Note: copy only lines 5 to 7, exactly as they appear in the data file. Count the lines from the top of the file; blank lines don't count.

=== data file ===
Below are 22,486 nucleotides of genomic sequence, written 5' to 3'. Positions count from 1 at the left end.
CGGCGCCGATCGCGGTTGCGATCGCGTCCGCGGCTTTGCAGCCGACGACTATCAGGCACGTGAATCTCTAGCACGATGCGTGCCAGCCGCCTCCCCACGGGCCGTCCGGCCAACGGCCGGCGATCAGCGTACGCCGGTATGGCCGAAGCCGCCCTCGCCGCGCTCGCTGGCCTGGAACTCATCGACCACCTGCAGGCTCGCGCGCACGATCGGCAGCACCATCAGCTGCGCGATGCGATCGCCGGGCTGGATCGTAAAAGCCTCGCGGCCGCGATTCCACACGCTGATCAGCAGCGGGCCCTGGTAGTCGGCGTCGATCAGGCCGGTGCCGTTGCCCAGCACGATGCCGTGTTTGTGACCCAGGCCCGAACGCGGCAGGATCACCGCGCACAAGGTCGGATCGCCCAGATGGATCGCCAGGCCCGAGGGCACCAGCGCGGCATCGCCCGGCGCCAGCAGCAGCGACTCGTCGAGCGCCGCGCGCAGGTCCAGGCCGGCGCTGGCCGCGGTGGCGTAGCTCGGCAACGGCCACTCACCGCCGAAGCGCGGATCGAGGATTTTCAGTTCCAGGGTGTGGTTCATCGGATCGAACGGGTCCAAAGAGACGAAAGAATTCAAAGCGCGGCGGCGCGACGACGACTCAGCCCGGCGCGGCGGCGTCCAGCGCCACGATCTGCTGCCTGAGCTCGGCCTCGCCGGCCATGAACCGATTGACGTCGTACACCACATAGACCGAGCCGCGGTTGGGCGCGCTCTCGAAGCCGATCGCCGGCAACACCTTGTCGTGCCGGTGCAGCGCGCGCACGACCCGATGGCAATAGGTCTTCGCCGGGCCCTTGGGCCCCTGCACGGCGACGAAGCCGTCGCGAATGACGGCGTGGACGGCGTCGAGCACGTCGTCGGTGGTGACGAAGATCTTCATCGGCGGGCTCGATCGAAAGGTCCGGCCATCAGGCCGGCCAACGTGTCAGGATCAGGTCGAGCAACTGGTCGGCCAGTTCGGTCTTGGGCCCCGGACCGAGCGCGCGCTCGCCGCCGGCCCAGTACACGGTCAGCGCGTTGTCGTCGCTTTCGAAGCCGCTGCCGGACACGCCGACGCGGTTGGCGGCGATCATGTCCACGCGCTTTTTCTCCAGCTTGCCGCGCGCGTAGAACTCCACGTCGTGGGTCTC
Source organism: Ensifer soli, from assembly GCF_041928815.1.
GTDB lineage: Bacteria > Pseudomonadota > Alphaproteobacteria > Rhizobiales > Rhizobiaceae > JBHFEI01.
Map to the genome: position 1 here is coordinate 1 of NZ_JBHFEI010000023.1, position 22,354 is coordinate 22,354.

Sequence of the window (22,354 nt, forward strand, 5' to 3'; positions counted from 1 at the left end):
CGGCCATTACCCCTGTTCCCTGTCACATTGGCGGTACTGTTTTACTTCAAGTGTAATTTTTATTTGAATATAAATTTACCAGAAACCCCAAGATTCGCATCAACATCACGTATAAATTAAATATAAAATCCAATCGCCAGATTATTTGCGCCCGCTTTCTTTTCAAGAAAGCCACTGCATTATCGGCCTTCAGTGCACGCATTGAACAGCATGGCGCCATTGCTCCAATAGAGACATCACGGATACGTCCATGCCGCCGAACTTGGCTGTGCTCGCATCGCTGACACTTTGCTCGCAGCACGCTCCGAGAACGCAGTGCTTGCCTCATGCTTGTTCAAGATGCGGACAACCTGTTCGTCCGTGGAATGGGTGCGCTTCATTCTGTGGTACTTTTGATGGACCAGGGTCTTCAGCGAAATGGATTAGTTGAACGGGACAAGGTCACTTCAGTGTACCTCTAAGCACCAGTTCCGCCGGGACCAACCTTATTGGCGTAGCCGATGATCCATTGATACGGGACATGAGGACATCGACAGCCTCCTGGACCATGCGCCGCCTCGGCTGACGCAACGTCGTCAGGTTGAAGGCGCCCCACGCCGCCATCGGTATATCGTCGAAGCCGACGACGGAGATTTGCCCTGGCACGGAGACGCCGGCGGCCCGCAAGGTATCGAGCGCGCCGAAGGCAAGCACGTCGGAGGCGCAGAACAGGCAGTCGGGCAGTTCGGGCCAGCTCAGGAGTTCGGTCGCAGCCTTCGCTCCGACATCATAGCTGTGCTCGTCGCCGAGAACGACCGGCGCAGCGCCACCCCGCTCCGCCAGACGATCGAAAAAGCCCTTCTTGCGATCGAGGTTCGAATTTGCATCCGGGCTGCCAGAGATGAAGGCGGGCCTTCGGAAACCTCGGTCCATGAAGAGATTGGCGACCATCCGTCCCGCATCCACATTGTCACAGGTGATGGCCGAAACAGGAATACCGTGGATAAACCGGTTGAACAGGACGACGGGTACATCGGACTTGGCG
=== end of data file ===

Map to the genome: position 1 here is coordinate 1 of NZ_JBHFEI010000023.1, position 22,354 is coordinate 22,354.

Sequence of the window (22,354 nt, forward strand, 5' to 3'; positions counted from 1 at the left end):
CGGCCATTACCCCTGTTCCCTGTCACATTGGCGGTACTGTTTTACTTCAAGTGTAATTTTTATTTGAATATAAATTTACCAGAAACCCCAAGATTCGCATCAACATCACGTATAAATTAAATATAAAATCCAATCGCCAGATTATTTGCGCCCGCTTTCTTTTCAAGAAAGCCACTGCATTATCGGCCTTCAGTGCACGCATTGAACAGCATGGCGCCATTGCTCCAATAGAGACATCACGGATACGTCCATGCCGCCGAACTTGGCTGTGCTCGCATCGCTGACACTTTGCTCGCAGCACGCTCCGAGAACGCAGTGCTTGCCTCATGCTTGTTCAAGATGCGGACAACCTGTTCGTCCGTGGAATGGGTGCGCTTCATTCTGTGGTACTTTTGATGGACCAGGGTCTTCAGCGAAATGGATTAGTTGAACGGGACAAGGTCACTTCAGTGTACCTCTAAGCACCAGTTCCGCCGGGACCAACCTTATTGGCGTAGCCGATGATCCATTGATACGGGACATGAGGACATCGACAGCCTCCTGGACCATGCGCCGCCTCGGCTGACGCAACGTCGTCAGGTTGAAGGCGCCCCACGCCGCCATCGGTATATCGTCGAAGCCGACGACGGAGATTTGCCCTGGCACGGAGACGCCGGCGGCCCGCAAGGTATCGAGCGCGCCGAAGGCAAGCACGTCGGAGGCGCAGAACAGGCAGTCGGGCAGTTCGGGCCAGCTCAGGAGTTCGGTCGCAGCCTTCGCTCCGACATCATAGCTGTGCTCGTCGCCGAGAACGACCGGCGCAGCGCCACCCCGCTCCGCCAGACGATCGAAAAAGCCCTTCTTGCGATCGAGGTTCGAATTTGCATCCGGGCTGCCAGAGATGAAGGCGGGCCTTCGGAAACCTCGGTCCATGAAGAGATTGGCGACCATCCGTCCCGCATCCACATTGTCACAGGTGATGGCCGAAACAGGAATACCGTGGATAAACCGGTTGAACAGGACGACGGGTACATCGGACTTGGCG